I watched this video for guidance, which was pretty good (it's in Norwegian, but English subtitles), which gives a good guide to creating a 'mock' rib on a single bed machine.

Knitting with every other needle

This is used to knit yarns like mohair, or chunkier yarns. This video (it's in Norwegian, but has English subtitles) gives a good demonstration of the cast-on technique required: after casting on, knit as normal, but with only half the needles engaged.

Special tools and carriages


The Intarsia Carriage is an alternate carriage for the machine that allows multiple colours to be used in a single row, without having runners along the back like in Fair Isle. It produces large blocks of colour (if you want to use fine detail, Fair Isle is normally a better bet), though requires considerably more manual effort than

Automatic Colour Changer

We have an automatic colour changer in the CCI, that makes changing colour between rows considerably faster, and also allows selection between 4 yarns, rather than 2. It cannot change colours within a row (for that, you want either fair isle or intarisa) -- instead think of it as a way of making stripes a lot more efficient. It's particularly useful when knitting tuck mosaic patterns that require regular colour change. The automatic colour changer may also be used with fair-isle or other patterning techniques (see example below), though when using 2 yarns (as in Fair Isle) only one may be changed automatically.

Please talk to Agnes before using the automatic colour changer for the first time.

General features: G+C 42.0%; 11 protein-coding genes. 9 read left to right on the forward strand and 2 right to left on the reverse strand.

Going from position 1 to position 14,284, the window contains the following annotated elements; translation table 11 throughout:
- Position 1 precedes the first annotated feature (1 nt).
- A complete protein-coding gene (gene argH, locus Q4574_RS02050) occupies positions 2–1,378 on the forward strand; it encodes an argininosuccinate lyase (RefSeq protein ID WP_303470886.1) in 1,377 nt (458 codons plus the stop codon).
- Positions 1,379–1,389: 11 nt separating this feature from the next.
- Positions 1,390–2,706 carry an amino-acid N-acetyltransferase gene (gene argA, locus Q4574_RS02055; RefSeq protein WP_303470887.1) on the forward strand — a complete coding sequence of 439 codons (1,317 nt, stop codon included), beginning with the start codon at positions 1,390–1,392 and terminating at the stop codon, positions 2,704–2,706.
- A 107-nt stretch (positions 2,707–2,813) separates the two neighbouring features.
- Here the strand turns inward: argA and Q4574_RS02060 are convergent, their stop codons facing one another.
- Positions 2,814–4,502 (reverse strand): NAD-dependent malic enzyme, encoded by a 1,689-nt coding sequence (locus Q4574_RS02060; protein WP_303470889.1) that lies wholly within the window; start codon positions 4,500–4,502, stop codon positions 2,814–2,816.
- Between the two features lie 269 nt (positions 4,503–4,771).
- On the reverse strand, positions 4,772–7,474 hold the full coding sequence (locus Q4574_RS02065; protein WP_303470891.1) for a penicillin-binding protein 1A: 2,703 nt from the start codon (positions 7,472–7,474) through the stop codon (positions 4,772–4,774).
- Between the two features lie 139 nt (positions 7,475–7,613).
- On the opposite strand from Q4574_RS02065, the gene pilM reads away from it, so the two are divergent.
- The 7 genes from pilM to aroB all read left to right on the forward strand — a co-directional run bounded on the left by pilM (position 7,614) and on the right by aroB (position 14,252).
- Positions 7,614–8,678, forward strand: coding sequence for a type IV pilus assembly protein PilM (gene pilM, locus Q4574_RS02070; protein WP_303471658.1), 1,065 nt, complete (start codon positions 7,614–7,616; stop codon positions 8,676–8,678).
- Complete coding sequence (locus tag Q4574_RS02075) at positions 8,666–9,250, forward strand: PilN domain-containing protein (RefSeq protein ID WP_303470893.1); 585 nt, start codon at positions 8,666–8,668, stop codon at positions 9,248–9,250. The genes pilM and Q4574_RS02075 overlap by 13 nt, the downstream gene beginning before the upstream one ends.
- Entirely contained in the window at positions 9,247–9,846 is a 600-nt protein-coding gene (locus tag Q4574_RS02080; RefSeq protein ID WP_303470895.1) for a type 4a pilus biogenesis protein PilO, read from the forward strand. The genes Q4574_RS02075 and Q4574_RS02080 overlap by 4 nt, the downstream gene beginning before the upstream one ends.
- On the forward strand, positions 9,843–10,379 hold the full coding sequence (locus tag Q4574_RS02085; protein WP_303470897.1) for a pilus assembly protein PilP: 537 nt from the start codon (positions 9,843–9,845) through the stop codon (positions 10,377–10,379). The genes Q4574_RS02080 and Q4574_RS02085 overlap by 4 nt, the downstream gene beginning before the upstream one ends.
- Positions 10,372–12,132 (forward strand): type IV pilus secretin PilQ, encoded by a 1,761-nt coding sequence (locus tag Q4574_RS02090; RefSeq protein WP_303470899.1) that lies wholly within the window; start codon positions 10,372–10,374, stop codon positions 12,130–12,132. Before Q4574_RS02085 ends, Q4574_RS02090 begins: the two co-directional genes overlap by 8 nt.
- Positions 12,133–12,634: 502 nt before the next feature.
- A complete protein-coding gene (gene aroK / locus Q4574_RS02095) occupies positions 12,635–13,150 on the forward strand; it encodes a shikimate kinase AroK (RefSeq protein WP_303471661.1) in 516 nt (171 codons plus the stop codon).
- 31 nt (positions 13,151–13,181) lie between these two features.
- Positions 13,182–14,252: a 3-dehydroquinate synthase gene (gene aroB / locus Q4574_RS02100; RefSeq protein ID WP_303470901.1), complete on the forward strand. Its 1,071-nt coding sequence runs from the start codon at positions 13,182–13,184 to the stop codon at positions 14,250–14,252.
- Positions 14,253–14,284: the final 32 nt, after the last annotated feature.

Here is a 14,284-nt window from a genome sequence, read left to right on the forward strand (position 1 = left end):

photo of an automatic colour changer attached to the end of a knitting machine

fair isle sample made using the automatic colour changer

E-textiles and technical knits

The knitting machine can also be used to create textiles with electronic properties, including conductive and stretch sensors, and even radio components. Please see this guide to knitting with conductive yarn for more information.


Choosing Yarns

We provide a range of yarns at the CCI that are compatible for use with the machine. It is strongly suggested that when starting to use the machine, you make use of the 2-ply lambswool we provide (and that will be used during tutorials). 2 strands of the lambswool are threaded through the tensioner together to create a 4-ply yarn.

If you are planning to create larger projects (e.g. bigger than a standard sample swatch), we ask that you source your own yarns. Finding yarns suitable for machine knitting is a different task than for hand knit: this guide offers a good overview of considerations. In general, you will have more luck with yarns intended for machine knitting -- talk to Agnes if you would like more advice.

At the CCI, our main yarn supplier is Uppingham Yarns, who have a wide range and high quality. Other recommended suppliers include:

  • Knit Works in Bethnal Green -- this place is worth a visit, they also have machine knitting classes + sell a very wide range of machine yarns.
  • Denier Studio in Tottenham -- they sell deadstock yarns, good on both a sustainability front and tend to be a lot cheaper.

Machine Knit Inspiration

electronic textiles

machine knitting for actuation/active textiles